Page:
Interrogating intervention delivery and participants’ emotional states to improve engagement and implementation: A realist informed multiple case study evaluation of Engager

Lauren Weston*, Sarah Rybczynska-Bunt, Cath Quinn, Charlotte Lennox, Mike Maguire, Mark Pearson, Alex Stirzaker, Graham Durcan, Caroline Stevenson, Jonathan Graham, Lauren Carroll, Rebecca Greer, Mark Haddad, Rachael Hunter, Rob Anderson, Roxanne Todd, Sara Goodier, Sarah Brand, Susan Michie, Tim KirkpatrickSarah Leonard, Tirril Harris, William Henley, Jenny Shaw, Christabel Owens, Richard Byng, Dylan A. Mordaunt (Editor)

*Corresponding author for this work

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Background: ‘Engager’ is an innovative ‘through-the-gate’ complex care intervention for male prison-leavers with common mental health problems. In parallel to the randomised-controlled trial of Engager (Trial registration number: ISRCTN11707331), a set of process evaluation analyses were undertaken. This paper reports on the depth multiple case study analysis part of the process evaluation, exploring how a sub-sample of prison-leavers engaged and responded to the intervention offer of one-to-one support during their re-integration into the community.

Methods: To understand intervention delivery and what response it elicited in individuals, we used a realist-informed qualitative multiple ‘case’ studies approach. We scrutinised how intervention component delivery lead to outcomes by examining underlying causal pathways or ‘mechanisms’ that promoted or hindered progress towards personal outcomes. ‘Cases’ (n = 24) were prison-leavers from the intervention arm of the trial. We collected practitioner activity logs and conducted semi-structured interviews with prison-leavers and Engager/other service practitioners. We mapped data for each case against the intervention logic model and then used Bhaskar’s (2016) ‘DREIC’ analytic process to categorise cases according to extent of intervention delivery, outcomes evidenced, and contributing factors behind engagement or disengagement and progress achieved.

Results: There were variations in the dose and session focus of the intervention delivery, and how different participants responded. Participants sustaining long-term engagement and sustained change reached a state of ‘crises but coping’. We found evidence that several components of the intervention were key to achieving this: trusting relationships, therapeutic work delivered well and over time; and an in-depth shared understanding of needs, concerns, and goals between the practitioner and participants. Those who disengaged were in one of the following states: ‘Crises and chaos’, ‘Resigned acceptance’, ‘Honeymoon’ or ‘Wilful withdrawal’.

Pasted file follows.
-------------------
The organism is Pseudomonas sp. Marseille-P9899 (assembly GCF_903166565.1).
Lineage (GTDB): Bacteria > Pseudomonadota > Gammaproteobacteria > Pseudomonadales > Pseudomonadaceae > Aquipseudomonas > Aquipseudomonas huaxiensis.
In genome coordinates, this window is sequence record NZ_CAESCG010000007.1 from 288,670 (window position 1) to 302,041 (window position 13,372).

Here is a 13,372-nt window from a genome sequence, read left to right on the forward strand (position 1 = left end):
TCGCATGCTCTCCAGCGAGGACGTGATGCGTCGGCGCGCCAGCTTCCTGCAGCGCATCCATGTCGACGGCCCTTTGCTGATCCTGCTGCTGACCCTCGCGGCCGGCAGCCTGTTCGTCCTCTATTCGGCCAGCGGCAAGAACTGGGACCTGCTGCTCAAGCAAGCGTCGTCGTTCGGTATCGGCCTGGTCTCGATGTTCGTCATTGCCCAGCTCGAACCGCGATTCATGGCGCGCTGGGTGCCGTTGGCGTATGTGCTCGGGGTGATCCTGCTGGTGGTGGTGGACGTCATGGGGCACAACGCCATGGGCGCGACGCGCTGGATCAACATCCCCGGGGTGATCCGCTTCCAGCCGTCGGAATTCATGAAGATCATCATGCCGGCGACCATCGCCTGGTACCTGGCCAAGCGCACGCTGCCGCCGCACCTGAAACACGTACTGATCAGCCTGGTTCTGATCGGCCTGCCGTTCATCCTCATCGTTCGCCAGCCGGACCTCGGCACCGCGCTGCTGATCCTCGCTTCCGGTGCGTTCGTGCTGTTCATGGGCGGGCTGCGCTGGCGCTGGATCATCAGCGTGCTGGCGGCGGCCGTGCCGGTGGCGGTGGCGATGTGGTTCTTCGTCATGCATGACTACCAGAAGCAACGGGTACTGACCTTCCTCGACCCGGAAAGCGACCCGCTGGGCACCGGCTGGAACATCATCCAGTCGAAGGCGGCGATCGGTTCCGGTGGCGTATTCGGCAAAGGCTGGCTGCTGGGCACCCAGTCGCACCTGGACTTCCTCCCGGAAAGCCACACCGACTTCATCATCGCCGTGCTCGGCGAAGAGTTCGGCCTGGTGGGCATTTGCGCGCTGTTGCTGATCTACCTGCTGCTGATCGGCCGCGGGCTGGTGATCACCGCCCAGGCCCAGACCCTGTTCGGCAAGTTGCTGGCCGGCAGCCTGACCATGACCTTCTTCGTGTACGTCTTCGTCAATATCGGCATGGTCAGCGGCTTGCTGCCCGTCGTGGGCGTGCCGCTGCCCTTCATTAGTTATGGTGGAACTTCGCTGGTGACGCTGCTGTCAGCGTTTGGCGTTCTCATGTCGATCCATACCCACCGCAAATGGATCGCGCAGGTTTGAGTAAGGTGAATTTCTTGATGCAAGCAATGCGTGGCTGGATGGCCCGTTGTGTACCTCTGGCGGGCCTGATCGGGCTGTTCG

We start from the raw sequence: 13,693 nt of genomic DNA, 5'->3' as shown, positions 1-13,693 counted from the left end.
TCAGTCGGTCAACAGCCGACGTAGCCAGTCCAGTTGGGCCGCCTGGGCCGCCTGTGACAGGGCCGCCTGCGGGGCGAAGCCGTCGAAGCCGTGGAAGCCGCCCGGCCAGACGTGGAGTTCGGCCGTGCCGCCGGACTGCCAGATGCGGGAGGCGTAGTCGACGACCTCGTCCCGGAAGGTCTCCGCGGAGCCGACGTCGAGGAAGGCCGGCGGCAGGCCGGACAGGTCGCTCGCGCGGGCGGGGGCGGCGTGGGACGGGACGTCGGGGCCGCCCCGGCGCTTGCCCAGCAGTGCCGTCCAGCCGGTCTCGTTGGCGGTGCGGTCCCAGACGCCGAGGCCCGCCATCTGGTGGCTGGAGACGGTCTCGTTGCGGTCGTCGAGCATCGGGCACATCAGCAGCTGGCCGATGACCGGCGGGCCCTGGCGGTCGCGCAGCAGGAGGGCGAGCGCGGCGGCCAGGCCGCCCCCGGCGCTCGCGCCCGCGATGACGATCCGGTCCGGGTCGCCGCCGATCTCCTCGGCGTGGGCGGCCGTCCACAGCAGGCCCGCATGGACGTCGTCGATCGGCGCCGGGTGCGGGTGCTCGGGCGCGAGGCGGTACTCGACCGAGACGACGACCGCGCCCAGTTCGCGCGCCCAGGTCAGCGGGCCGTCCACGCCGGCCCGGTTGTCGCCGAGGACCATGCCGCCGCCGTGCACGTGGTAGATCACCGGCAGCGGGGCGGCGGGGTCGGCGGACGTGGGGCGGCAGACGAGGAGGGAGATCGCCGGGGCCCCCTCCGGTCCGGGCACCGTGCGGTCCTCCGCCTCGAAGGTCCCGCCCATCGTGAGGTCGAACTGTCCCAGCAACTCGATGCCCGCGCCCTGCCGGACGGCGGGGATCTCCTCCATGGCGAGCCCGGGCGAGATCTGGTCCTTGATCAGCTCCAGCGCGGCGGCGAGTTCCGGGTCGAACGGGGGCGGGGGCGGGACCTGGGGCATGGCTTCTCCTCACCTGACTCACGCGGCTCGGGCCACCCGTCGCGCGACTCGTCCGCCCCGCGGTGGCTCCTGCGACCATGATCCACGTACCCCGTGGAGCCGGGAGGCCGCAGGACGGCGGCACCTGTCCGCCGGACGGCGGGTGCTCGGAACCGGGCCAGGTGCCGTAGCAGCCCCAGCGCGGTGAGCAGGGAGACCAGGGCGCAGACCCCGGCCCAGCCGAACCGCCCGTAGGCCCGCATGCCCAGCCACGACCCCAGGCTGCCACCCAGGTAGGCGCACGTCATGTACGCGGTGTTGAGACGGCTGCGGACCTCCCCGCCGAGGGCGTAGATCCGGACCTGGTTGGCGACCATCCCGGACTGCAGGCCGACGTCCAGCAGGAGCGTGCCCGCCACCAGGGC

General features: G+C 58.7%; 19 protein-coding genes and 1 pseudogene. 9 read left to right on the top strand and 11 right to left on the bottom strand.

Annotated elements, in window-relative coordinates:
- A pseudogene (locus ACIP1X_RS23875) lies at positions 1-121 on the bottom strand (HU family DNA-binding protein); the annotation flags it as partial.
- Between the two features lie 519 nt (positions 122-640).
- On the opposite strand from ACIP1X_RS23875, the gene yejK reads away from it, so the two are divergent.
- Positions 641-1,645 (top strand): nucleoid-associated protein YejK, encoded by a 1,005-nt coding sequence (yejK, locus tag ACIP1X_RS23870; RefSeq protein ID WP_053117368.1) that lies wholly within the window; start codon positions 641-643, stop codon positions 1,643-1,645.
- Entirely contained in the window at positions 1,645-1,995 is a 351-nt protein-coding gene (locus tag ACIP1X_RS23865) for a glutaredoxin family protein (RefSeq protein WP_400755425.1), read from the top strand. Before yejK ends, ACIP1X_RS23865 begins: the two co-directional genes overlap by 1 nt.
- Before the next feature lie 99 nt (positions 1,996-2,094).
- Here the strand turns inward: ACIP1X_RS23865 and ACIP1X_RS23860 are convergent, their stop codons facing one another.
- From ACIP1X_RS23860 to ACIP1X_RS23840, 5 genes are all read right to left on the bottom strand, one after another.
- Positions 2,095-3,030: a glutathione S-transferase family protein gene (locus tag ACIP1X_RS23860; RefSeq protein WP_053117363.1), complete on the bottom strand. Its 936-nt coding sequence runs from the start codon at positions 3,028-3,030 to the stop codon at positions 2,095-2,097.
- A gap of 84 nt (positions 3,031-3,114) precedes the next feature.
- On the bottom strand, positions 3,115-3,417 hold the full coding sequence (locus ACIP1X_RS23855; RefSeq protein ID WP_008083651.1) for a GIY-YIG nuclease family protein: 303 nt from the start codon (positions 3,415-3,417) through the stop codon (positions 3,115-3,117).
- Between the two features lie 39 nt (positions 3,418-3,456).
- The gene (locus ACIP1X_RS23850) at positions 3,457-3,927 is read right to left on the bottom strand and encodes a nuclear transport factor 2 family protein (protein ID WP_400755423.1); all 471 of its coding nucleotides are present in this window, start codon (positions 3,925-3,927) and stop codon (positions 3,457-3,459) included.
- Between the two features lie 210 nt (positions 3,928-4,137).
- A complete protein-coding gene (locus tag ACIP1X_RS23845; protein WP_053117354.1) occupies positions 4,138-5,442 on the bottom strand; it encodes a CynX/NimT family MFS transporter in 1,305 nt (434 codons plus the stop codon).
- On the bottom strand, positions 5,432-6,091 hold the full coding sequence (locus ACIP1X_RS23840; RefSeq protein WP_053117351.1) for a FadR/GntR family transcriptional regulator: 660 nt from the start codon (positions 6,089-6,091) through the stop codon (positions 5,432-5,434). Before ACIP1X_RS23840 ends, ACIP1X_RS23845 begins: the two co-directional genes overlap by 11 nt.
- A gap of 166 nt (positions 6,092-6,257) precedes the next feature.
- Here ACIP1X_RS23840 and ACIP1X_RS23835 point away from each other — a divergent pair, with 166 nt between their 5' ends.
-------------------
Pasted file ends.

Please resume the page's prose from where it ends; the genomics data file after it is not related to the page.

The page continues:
Conclusions: We demonstrate that the ‘implementability’ of an intervention can be explained by examining the delivery of core intervention components in relation to the responses elicited in the participants. Core delivery mechanisms often had to be ‘triggered’ numerous times to produce sustained change. The improvements achieved, sustained, and valued by participants were not always reflected in the quantitative measures recorded in the RCT. The compatibility between the practitioner, participant and setting were continually at risk of being undermined by implementation failure as well as changing external circumstances and participants’ own weaknesses.

Trial registration number: ISRCTN11707331, Wales Research Ethics Committee, Registered 02-04-2016—Retrospectively registered
Original languageEnglish
Article numbere0270691
Number of pages20
JournalPLoS One
Issue number7
Early online date14 Jul 2022
Publication statusPublished - Jul 2022


  • Research Article
  • Social sciences
  • Biology and life sciences
  • Medicine and health sciences
  • Research and analysis methods
  • Computer and information sciences


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